When you’re considering buying a house, you may be daydreaming about the number of bedrooms, the floors and countertops, whether or not it has a fenced-in yard, finished basement, or two-car garage.
But when you evaluate your home-buying budget, you may be surprised to realize how location and community features can drive up property values.
Location is usually the number one item on a home buyer’s wish list. Buyers may want to be in an area near award-winning schools, parks, shops, restaurants, recreation, public transportation, and more. However, each of these perks to homeownership comes with a premium.
On the plus side, these elements can also add to the resale value of the home should you decide to sell it in the future.
Here are some examples of how community features can increase property values.
Schools are the number one influencer for today’s home buyers. With bountiful information available online about school districts and school ratings, home buyers do their homework, often choosing the location of their home-based solely on the education system.
Even buyers who don’t have students living with them can benefit from living in an area with an outstanding public education system. Schools with high test scores, high completion rates, and low teacher-student ratios help sustain and appreciate homes in their district. Private schools can have the same effect.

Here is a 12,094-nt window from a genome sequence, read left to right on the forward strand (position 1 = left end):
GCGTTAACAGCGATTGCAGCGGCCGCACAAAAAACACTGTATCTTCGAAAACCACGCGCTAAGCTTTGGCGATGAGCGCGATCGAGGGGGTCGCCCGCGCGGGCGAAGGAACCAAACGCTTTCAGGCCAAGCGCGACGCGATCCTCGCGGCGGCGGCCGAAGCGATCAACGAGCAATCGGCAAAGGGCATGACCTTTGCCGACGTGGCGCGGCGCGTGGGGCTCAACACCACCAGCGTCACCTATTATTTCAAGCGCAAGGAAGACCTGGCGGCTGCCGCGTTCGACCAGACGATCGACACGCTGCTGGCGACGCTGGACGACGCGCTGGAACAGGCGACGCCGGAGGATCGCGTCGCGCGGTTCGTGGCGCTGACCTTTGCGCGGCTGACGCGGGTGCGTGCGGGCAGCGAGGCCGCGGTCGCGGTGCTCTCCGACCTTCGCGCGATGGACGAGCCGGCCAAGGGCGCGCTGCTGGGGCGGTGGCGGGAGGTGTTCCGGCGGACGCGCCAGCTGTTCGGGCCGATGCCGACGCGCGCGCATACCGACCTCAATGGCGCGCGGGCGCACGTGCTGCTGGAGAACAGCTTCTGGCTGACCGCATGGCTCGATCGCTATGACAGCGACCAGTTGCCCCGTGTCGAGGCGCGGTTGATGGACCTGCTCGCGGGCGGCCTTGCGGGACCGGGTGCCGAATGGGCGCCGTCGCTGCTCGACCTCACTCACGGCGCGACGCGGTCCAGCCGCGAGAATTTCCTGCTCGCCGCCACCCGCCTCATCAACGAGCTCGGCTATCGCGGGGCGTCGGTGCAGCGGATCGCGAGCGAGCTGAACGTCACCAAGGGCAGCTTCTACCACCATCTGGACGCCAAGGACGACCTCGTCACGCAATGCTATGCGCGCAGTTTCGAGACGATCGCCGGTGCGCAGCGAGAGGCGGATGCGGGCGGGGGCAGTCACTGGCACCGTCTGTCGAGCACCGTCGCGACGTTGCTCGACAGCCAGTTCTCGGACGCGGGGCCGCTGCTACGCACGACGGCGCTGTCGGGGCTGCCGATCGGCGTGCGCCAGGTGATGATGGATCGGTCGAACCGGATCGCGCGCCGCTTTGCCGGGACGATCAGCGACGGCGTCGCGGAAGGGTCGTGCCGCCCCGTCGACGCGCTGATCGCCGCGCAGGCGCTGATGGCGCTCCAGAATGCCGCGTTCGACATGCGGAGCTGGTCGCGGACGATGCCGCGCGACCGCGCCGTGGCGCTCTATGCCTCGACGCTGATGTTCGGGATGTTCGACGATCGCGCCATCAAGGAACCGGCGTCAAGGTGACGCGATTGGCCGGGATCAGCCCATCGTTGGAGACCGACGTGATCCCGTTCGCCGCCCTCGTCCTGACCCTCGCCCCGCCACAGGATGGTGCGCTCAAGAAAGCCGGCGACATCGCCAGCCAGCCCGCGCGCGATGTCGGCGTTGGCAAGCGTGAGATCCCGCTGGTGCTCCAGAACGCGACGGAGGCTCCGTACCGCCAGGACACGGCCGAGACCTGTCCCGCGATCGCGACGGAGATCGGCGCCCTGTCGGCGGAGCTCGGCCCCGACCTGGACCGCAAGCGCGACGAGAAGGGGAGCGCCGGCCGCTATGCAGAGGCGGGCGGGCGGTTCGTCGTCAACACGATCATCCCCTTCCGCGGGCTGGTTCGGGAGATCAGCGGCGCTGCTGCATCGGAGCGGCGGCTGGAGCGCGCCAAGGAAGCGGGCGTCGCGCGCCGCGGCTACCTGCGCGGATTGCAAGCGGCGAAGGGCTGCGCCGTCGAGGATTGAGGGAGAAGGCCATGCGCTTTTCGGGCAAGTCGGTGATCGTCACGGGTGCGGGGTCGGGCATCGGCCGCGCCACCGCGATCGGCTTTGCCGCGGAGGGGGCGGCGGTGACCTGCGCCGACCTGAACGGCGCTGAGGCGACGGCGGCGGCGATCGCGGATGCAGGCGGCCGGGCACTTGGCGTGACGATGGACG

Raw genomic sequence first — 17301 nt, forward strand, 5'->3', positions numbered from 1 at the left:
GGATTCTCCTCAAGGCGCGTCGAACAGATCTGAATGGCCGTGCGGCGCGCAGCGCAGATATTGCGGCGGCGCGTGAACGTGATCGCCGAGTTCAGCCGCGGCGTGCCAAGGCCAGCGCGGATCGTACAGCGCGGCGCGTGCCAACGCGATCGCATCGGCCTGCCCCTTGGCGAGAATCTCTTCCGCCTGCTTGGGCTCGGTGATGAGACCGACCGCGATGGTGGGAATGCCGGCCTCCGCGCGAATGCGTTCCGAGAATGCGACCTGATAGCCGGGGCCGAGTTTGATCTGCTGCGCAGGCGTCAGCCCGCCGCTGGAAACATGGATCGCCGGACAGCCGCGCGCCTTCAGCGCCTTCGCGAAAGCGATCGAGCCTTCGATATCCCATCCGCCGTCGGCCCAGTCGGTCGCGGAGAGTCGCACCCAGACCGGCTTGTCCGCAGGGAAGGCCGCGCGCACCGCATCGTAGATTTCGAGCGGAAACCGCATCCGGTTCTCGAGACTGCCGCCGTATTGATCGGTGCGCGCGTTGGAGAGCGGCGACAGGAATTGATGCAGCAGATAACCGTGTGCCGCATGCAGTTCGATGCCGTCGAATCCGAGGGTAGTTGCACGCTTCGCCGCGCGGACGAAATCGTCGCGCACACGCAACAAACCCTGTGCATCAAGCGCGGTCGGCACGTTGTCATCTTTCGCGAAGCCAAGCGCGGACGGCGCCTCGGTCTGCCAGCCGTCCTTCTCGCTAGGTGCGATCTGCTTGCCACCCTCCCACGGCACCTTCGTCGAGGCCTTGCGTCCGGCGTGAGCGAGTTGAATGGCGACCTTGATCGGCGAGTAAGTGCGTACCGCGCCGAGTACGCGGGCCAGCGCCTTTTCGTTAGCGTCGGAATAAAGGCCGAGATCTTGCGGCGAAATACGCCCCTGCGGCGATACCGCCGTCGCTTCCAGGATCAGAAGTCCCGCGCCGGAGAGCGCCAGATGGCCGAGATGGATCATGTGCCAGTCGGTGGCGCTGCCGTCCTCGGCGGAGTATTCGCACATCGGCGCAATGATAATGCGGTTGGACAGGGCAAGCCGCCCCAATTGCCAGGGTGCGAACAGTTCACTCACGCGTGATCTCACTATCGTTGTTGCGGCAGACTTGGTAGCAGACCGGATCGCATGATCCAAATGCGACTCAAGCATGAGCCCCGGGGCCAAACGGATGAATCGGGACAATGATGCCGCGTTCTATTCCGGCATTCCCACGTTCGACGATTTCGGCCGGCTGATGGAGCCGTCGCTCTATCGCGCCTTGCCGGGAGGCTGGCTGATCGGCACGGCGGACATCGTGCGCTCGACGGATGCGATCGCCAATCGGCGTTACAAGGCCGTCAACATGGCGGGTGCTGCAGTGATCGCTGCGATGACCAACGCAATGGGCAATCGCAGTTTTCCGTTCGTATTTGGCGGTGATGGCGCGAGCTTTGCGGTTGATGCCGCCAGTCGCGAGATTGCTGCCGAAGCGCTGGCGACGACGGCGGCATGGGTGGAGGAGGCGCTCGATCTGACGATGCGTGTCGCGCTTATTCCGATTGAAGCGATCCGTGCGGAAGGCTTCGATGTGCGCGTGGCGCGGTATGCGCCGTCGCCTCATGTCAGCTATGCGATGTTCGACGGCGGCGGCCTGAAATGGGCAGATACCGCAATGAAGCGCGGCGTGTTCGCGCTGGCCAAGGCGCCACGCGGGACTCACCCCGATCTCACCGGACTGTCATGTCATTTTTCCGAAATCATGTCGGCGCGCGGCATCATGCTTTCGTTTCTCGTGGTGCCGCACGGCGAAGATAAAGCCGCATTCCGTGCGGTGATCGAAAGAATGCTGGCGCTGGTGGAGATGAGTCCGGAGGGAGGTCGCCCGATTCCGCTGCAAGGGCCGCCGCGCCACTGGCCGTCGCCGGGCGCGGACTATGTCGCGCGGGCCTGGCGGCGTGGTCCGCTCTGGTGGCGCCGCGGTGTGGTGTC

Homes located close to well-performing schools tend to be more expensive, but even those who can afford the higher price may find that the demand for houses in that district is so high that it makes it difficult to find a house for sale in that area.
Studies estimate that each dollar invested in public schools in a community adds $20 to home values.
The National Bureau of Economic Research states there’s an indisputable connection between school expenditures and home values.
Additional researchers concluded that school districts in affluent neighborhoods, where home values are in higher price points, spend their funding more efficiently.
School districts also excel when parents and the community support the system, which is more common in wealthier neighborhoods.
Parks, Preserves, Open Spaces, Greenbelts, and Trails
Living near parks is a high priority for many homebuyers, especially those with young household members. Parks, open spaces, greenbelts, and trails invite residents outside, to be active, and to engage with other members of the community.
Many master-planned communities are designed with parks and trails in mind. When a neighborhood is embellished with well-maintained parks, mature trees, and soft, grassy areas, there’s a higher property value because you’re paying for those amenities and competing against other motivated buyers.
Living near a park can boost home values by eight to 10 percent, up to 20 percent for a home adjacent to or facing a park, and inner-city homes within 1/4 mile of a park have increased values of 10 percent. Furthermore, houses next to a more expansive greenbelt resulted in a 32 percent increase in home values, on average.
Homes shaded by mature trees, undeveloped tree-covered areas, lots lining up to wooded preserves, or heavily wooded land nearby can also add to the price of a house for sale.
Public Transportation, Freeways, and Highways
Many forms of public transportation can cause the price of a home to escalate.
People rely on buses, cable cars, commuter trains, light rail, monorails and tramways, ferries and water taxis, trolleys and streetcars, and more.